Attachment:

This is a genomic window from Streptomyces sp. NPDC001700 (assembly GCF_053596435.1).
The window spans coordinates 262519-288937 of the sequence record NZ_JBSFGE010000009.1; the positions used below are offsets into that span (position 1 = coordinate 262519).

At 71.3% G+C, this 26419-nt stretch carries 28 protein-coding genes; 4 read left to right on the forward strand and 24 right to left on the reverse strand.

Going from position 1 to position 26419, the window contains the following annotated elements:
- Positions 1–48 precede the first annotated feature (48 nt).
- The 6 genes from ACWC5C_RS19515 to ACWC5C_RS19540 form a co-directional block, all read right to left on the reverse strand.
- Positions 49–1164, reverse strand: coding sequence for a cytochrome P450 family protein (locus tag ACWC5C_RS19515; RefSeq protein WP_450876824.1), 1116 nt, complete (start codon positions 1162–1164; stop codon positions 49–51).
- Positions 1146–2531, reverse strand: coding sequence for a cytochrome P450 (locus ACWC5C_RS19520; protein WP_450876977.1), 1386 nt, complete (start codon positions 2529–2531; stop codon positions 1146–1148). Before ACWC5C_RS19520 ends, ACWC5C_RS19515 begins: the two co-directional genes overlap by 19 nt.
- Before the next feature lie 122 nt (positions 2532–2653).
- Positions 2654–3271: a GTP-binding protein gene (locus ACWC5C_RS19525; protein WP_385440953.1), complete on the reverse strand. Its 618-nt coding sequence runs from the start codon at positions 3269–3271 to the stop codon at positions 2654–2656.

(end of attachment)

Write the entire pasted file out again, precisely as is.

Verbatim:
This is a genomic window from Streptomyces sp. NPDC001700 (assembly GCF_053596435.1).
The window spans coordinates 262519-288937 of the sequence record NZ_JBSFGE010000009.1; the positions used below are offsets into that span (position 1 = coordinate 262519).

At 71.3% G+C, this 26419-nt stretch carries 28 protein-coding genes; 4 read left to right on the forward strand and 24 right to left on the reverse strand.

Going from position 1 to position 26419, the window contains the following annotated elements:
- Positions 1–48 precede the first annotated feature (48 nt).
- The 6 genes from ACWC5C_RS19515 to ACWC5C_RS19540 form a co-directional block, all read right to left on the reverse strand.
- Positions 49–1164, reverse strand: coding sequence for a cytochrome P450 family protein (locus tag ACWC5C_RS19515; RefSeq protein WP_450876824.1), 1116 nt, complete (start codon positions 1162–1164; stop codon positions 49–51).
- Positions 1146–2531, reverse strand: coding sequence for a cytochrome P450 (locus ACWC5C_RS19520; protein WP_450876977.1), 1386 nt, complete (start codon positions 2529–2531; stop codon positions 1146–1148). Before ACWC5C_RS19520 ends, ACWC5C_RS19515 begins: the two co-directional genes overlap by 19 nt.
- Before the next feature lie 122 nt (positions 2532–2653).
- Positions 2654–3271: a GTP-binding protein gene (locus ACWC5C_RS19525; protein WP_385440953.1), complete on the reverse strand. Its 618-nt coding sequence runs from the start codon at positions 3269–3271 to the stop codon at positions 2654–2656.